President Clinton and Vice President Gore:
Protecting Our Environment and Public Health
An Agenda for Action

President Clinton and Vice President Gore are leading the fight for a clean, healthy environment. They blocked Congressional attempts to weaken more than 25 years of environmental and public health protections, and they are pioneering collaborative approaches and common-sense reforms to safeguard our environment while promoting economic growth.

Key priorities in 1999 include:

  • Expanding federal efforts to preserve our lands legacy, and creating a permanent funding stream to sustain these efforts in the 21st century.

  • Providing new tools and resources to state and local governments to preserve green space, ease traffic congestion and build more livable communities.

  • Spurring clean, efficient energy technology, and voluntary efforts by industry, to help meet the challenge of global warming.

  • Strengthening efforts to protect public health by updating air quality standards, restoring rivers and lakes, combating childhood asthma, and cleaning up toxic waste.

Saving Our Natural Treasures

At the start of this century, President Theodore Roosevelt called on Americans to save the best of our natural endowment for all time. President Clinton has continued to fulfill this vision by protecting Yellowstone Park from mining, creating a 1.7 million-acre national monument in Utah's spectacular red-rock country, and forging a historic agreement to save ancient California redwoods. New initiatives to protect our land, oceans and wildlife resources include:

Preserving America's Lands Legacy. President Clinton's $1 billion Lands Legacy Initiative -- the largest one-year investment ever proposed for the protection of America's land and coastal resources -- charts a new conservation vision for the 21st century. Its goal: preserving irreplaceable pieces of our natural legacy within easy reach of every citizen.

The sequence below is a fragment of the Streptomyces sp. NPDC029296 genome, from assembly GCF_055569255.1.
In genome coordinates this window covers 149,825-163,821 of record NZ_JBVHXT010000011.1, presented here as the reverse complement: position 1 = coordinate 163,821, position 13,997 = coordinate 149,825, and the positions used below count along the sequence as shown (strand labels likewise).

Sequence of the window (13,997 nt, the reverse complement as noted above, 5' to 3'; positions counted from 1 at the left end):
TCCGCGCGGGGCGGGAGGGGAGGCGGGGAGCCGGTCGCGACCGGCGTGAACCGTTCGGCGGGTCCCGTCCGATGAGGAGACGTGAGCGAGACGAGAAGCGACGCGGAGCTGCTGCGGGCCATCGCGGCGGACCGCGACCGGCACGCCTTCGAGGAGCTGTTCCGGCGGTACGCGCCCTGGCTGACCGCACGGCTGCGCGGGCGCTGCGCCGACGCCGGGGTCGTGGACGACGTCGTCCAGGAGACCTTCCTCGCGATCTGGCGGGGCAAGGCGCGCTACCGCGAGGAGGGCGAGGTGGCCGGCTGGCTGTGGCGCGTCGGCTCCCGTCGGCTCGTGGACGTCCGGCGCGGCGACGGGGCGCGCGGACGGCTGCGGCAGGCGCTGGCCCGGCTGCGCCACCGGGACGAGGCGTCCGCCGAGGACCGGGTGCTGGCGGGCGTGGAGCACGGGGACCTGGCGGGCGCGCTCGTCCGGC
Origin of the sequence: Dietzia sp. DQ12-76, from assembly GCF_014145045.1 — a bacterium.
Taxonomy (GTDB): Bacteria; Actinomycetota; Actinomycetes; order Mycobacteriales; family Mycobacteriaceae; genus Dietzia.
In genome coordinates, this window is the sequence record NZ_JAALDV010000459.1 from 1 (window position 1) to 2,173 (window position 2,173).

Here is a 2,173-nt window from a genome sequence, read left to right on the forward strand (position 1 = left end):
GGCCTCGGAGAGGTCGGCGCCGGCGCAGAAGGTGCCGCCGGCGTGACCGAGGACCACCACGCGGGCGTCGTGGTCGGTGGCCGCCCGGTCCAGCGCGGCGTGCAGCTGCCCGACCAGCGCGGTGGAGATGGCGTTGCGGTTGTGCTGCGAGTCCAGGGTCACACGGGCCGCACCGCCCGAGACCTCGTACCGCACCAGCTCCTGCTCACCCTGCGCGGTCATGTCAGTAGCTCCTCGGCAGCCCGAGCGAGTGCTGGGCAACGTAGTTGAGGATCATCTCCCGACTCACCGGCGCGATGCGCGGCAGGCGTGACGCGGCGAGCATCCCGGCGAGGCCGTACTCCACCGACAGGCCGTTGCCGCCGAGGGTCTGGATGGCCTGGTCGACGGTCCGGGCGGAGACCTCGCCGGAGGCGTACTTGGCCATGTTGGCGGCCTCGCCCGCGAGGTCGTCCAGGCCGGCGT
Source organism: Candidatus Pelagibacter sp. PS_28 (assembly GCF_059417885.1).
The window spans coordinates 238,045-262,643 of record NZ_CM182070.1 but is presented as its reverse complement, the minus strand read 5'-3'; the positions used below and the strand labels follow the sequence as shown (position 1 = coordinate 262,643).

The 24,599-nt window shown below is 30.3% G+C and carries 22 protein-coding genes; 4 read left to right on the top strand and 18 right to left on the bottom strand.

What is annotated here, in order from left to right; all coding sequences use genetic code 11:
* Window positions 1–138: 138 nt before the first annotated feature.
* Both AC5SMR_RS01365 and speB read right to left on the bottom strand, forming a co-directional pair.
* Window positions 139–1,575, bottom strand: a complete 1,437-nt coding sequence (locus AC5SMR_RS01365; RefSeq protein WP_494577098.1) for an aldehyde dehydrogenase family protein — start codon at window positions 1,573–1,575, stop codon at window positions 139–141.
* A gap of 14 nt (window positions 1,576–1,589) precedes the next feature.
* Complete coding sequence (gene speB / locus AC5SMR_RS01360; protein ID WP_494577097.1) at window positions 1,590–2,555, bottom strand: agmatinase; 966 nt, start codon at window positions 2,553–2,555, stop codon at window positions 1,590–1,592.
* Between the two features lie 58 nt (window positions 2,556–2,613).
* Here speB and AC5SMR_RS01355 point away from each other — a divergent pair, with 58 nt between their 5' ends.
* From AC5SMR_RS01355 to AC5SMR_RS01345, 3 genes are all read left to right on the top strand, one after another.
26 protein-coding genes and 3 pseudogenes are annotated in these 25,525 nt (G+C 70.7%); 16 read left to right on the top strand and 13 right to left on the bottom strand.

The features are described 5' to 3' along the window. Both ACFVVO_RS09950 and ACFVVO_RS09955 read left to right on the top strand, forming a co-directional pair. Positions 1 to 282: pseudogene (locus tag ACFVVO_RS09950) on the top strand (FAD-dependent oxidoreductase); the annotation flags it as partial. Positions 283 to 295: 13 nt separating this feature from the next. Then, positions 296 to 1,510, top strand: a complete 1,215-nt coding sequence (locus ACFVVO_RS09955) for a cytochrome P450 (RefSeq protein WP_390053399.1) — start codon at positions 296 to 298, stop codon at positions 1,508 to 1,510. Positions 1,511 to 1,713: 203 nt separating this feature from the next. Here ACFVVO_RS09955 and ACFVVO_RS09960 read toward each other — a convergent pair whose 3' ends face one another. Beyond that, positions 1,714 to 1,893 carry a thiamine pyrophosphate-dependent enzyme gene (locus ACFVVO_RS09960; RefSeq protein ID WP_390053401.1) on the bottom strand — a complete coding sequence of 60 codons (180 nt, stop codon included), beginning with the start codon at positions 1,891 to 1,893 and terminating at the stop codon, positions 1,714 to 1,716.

While continuing the Administration's commitment to saving America's "crown jewels," Lands Legacy also provides significant new resources to state, local, and tribal governments to help preserve natural wonders in our very backyards that grow scarcer every day. This FY 2000 initiative, a 124 percent increase over FY 1999, would fully fund the Land and Water Conservation Fund at $900 million for the first time. And to sustain these efforts through the next century, the President will work with Congress to create a permanent funding stream beginning in FY 2001. Lands Legacy includes $183 million to protect ocean and coastal resources (see below), as well as:

  • $413 million for federal acquisition of key natural and historic sites across the country. Priorities include critical lands in the Mojave Desert and Florida's Everglades, Civil War battlefields, and the Lewis and Clark Trail.
  • $434 million to state and local governments to preserve local green spaces, including $150 million in land acquisition grants, $50 million for open space planning, $100 million to protect threatened farmland and forests, $44 million for urban parks and urban forests, and $80 million for innovative endangered species protections.

Restoring Salmon and Other Endangered Species. The Clinton-Gore Administration has pioneered the use of flexible, collaborative tools to protect threatened and endangered species. For instance, some 400 habitat conservation plans forged over the past six years or now under development will protect habitat and species across 9.2 million acres while providing landowners the certainty they need to effectively manage their lands. Eleven species were removed from the endangered species list last year -- the 25th anniversary of the Endangered Species Act -- and several others will be proposed for delisting in 1999. To strengthen these efforts, the President is proposing: